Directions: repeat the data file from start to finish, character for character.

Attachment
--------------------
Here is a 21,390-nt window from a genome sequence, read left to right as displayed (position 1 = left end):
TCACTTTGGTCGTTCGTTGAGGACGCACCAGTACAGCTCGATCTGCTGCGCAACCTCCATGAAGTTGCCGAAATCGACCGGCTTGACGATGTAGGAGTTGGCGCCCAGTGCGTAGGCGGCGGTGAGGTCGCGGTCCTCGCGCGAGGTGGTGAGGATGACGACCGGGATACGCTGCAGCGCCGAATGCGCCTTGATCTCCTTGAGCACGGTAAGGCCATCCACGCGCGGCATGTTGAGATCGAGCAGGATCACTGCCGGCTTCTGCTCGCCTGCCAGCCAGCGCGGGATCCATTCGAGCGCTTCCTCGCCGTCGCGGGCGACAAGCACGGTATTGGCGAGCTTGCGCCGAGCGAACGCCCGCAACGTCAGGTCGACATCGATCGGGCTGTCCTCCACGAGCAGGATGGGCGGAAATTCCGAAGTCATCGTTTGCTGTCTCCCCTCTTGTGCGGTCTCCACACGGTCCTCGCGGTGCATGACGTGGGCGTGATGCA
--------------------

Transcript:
Here is a 21,390-nt window from a genome sequence, read left to right as displayed (position 1 = left end):
TCACTTTGGTCGTTCGTTGAGGACGCACCAGTACAGCTCGATCTGCTGCGCAACCTCCATGAAGTTGCCGAAATCGACCGGCTTGACGATGTAGGAGTTGGCGCCCAGTGCGTAGGCGGCGGTGAGGTCGCGGTCCTCGCGCGAGGTGGTGAGGATGACGACCGGGATACGCTGCAGCGCCGAATGCGCCTTGATCTCCTTGAGCACGGTAAGGCCATCCACGCGCGGCATGTTGAGATCGAGCAGGATCACTGCCGGCTTCTGCTCGCCTGCCAGCCAGCGCGGGATCCATTCGAGCGCTTCCTCGCCGTCGCGGGCGACAAGCACGGTATTGGCGAGCTTGCGCCGAGCGAACGCCCGCAACGTCAGGTCGACATCGATCGGGCTGTCCTCCACGAGCAGGATGGGCGGAAATTCCGAAGTCATCGTTTGCTGTCTCCCCTCTTGTGCGGTCTCCACACGGTCCTCGCGGTGCATGACGTGGGCGTGATGCA